If you're ever in Elland come along and I'll show you around.

 

Might do that, you never know. Sister in law works in Elland.

 

a number of questions after having had a look at your web site

 

1. is it that in your line of business you are able to sell at a good margin owing to the demographic of your customers?

2. Whilst it is true that shareholder might not want to hand over their businesses, what is to stop people setting up their own coop businesses from scratch.

3. What if your chosen business was capital intensive?  For example, you might need a  £1/4 million machining centre. The decision on what to buy etc is highly specialist as is the business case and the financing.

 

Our customer base stretches across individuals who for whatever reason don't want to deal with high street shops and who, as long as they meet the minimum order requirement can then buy at wholesale prices, to multi-nationals such as Amazon. We don't deal with the major supermarkets, we're not in the business of being told "from now one you'll give us x% discount and 120 days credit" Margin obviously depends on the deal set up with various customers but we're canny and contrary to any idea Archibald may have we're realists, this is our business and we're good at running it.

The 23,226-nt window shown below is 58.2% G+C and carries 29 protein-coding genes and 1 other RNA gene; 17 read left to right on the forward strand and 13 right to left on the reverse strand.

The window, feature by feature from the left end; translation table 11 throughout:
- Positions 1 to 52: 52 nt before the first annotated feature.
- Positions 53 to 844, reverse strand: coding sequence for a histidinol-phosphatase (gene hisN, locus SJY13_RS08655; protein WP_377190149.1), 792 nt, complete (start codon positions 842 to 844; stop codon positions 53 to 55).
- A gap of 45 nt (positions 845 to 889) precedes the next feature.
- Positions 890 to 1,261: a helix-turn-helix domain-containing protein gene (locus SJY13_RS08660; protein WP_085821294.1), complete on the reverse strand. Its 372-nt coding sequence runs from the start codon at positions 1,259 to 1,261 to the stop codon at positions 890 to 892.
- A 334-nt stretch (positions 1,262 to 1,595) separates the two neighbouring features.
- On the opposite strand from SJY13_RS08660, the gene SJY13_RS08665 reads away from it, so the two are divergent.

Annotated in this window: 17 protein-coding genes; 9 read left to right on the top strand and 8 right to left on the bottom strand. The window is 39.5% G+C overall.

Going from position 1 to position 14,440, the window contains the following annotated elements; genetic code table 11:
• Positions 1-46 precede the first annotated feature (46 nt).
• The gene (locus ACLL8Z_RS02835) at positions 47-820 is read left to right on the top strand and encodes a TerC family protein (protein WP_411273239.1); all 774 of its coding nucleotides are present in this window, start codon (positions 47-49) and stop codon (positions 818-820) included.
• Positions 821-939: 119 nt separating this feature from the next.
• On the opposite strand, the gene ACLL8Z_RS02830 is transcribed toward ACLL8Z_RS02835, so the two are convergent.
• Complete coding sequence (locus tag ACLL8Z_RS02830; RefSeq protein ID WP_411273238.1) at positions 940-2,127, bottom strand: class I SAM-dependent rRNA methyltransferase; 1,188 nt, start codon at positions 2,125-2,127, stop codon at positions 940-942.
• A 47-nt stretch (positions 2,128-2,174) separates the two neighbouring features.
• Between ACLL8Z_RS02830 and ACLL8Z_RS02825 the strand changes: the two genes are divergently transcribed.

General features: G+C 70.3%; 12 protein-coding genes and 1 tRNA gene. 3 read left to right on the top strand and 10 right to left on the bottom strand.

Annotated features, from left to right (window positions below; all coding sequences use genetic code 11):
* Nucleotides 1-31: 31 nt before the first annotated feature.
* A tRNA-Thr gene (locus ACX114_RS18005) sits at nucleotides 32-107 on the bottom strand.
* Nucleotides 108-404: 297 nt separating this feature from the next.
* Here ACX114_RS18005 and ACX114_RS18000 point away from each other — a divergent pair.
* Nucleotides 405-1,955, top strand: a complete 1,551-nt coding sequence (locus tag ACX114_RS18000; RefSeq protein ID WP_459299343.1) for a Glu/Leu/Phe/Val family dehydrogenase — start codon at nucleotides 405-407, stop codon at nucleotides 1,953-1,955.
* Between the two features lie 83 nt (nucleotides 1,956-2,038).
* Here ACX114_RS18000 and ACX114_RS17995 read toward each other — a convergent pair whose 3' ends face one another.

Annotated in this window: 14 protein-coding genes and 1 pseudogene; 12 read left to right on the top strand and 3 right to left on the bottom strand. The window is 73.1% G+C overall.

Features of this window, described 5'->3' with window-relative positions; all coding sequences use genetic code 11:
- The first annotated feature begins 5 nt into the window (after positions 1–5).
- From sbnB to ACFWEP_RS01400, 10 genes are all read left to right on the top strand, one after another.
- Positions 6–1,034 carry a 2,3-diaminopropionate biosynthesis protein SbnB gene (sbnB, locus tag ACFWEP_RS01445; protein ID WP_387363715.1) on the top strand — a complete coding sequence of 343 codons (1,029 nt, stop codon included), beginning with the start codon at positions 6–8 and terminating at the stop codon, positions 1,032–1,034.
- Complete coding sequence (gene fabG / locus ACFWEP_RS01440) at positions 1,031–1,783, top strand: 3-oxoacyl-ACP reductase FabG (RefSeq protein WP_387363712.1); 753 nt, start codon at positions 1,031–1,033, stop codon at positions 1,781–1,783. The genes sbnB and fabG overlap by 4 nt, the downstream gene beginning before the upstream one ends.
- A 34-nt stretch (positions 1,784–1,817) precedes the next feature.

absolutely no reason why worker-co-ops can't be set up, co-ops Uk has a team who advise and assist co-ops with all sorts of stuff ranging from grants through to employment law.

 

At the moment we're looking at buying into our supply chain just the scenario you've mentioned, we're realists, not utopians, we know we have to deal with banks and finance houses, we're very solvent and have a good relationship with our bank who have indicated that finance would not be a problem.

 

We're also very clever!!! We encourage all workers to train and develop their skills both internally and externally by attending various courses and gaining qualifications relevant to their roles.

Share this post


Link to post
Share on other sites